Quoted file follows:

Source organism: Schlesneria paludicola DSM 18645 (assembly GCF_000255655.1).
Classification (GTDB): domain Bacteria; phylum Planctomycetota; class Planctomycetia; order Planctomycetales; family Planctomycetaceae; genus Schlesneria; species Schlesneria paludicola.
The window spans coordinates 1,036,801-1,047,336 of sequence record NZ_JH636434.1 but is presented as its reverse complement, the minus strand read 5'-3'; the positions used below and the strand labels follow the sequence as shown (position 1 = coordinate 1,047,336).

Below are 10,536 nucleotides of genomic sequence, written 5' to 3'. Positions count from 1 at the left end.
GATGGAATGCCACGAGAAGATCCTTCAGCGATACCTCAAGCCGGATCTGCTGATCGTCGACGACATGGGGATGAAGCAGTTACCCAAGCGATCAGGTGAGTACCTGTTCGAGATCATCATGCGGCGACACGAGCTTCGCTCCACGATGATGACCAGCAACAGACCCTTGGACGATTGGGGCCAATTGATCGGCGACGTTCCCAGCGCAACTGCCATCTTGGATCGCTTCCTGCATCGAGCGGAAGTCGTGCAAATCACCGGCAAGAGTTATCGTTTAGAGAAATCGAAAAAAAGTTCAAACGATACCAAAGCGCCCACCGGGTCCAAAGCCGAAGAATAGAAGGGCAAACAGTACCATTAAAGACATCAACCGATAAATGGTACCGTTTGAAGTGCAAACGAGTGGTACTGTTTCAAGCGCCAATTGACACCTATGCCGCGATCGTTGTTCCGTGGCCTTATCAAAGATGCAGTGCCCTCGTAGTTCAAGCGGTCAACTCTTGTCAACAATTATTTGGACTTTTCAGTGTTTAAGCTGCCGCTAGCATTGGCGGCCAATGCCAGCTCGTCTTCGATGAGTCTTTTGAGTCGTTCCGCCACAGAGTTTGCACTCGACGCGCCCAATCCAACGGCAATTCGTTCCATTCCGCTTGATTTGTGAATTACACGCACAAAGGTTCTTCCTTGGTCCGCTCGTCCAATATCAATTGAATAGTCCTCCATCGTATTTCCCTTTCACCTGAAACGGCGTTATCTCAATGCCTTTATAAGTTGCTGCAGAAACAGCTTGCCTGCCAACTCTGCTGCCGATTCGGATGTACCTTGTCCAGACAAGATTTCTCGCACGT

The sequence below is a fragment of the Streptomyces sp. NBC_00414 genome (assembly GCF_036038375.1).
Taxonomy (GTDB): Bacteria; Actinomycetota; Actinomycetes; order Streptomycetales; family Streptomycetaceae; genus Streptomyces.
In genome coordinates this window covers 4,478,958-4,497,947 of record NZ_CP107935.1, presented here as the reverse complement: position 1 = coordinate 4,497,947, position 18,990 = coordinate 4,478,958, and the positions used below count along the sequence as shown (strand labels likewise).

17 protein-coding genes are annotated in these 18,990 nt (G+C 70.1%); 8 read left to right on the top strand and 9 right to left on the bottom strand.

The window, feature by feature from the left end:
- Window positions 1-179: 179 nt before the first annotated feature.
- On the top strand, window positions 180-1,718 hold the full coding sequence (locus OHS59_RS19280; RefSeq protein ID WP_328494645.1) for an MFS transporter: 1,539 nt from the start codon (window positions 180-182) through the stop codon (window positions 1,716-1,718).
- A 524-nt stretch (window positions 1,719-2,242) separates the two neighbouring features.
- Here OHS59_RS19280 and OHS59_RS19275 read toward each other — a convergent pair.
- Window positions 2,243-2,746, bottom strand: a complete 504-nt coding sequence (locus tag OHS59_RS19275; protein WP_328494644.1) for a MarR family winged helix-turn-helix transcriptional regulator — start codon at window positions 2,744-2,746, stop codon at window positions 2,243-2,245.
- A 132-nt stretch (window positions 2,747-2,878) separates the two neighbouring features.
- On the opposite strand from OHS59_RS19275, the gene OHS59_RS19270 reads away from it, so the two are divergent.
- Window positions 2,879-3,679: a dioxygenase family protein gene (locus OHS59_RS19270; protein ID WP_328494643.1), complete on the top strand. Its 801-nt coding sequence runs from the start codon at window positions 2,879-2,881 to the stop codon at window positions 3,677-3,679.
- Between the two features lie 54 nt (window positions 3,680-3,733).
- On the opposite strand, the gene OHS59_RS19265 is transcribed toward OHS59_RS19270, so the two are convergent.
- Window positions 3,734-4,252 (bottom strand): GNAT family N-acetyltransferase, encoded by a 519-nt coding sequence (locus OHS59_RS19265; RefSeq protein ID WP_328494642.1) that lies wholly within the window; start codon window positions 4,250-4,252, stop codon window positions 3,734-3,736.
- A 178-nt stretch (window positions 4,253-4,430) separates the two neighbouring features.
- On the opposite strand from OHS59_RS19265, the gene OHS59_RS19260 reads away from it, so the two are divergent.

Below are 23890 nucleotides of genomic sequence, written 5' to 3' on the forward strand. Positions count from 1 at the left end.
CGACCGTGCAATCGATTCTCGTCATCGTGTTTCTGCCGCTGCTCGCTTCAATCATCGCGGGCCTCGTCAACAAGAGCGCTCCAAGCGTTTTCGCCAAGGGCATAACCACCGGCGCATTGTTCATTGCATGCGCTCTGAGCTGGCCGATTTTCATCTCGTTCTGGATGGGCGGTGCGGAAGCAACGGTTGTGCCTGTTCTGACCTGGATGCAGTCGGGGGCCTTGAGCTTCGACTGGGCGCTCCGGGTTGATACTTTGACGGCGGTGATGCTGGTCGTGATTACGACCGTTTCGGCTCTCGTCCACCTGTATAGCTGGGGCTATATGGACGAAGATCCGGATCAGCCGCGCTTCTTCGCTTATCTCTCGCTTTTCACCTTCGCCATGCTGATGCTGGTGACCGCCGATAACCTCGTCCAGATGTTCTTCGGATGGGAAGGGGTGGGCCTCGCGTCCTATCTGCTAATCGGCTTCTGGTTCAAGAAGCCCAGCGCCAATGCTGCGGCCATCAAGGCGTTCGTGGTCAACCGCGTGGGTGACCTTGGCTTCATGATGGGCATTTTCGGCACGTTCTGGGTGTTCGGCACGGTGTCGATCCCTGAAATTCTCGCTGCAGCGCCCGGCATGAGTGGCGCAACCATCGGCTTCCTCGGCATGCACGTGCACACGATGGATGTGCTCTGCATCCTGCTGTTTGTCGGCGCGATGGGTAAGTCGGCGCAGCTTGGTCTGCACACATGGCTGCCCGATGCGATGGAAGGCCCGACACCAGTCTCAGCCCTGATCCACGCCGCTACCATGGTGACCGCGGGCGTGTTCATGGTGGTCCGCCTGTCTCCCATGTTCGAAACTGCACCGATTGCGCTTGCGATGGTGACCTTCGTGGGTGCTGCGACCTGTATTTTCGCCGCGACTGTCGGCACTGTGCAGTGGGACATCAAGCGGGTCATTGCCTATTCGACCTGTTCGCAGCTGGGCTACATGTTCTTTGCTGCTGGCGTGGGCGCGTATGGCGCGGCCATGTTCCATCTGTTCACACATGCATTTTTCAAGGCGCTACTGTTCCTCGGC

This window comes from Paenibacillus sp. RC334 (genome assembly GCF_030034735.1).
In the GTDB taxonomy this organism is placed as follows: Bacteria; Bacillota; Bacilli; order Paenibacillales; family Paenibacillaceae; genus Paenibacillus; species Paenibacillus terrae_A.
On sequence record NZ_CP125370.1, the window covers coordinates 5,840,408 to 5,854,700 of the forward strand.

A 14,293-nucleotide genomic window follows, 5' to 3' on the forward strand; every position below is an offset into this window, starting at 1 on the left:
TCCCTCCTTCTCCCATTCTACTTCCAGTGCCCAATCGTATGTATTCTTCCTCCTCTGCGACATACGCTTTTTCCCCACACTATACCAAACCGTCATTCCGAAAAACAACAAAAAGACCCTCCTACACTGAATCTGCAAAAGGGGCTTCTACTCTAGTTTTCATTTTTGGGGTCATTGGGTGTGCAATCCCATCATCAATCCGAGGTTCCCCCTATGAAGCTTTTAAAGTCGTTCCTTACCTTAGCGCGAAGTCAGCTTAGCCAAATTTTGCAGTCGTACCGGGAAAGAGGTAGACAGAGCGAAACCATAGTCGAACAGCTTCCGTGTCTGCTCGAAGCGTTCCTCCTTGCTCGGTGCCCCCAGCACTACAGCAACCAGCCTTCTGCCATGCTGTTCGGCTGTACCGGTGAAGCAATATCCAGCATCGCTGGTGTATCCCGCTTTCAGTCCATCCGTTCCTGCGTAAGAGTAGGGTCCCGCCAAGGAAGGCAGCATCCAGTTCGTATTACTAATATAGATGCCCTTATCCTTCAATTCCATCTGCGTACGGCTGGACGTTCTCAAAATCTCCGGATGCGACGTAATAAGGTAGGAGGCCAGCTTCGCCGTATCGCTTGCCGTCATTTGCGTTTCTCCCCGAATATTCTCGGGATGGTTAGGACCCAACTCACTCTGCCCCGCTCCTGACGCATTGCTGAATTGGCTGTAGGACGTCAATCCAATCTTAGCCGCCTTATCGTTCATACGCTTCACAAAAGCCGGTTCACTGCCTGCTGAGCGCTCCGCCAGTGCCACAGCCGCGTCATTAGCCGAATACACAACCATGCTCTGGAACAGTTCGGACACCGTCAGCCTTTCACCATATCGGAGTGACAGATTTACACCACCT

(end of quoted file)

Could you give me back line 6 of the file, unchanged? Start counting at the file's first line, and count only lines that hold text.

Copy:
The sequence below is a fragment of the Streptomyces sp. NBC_00414 genome (assembly GCF_036038375.1).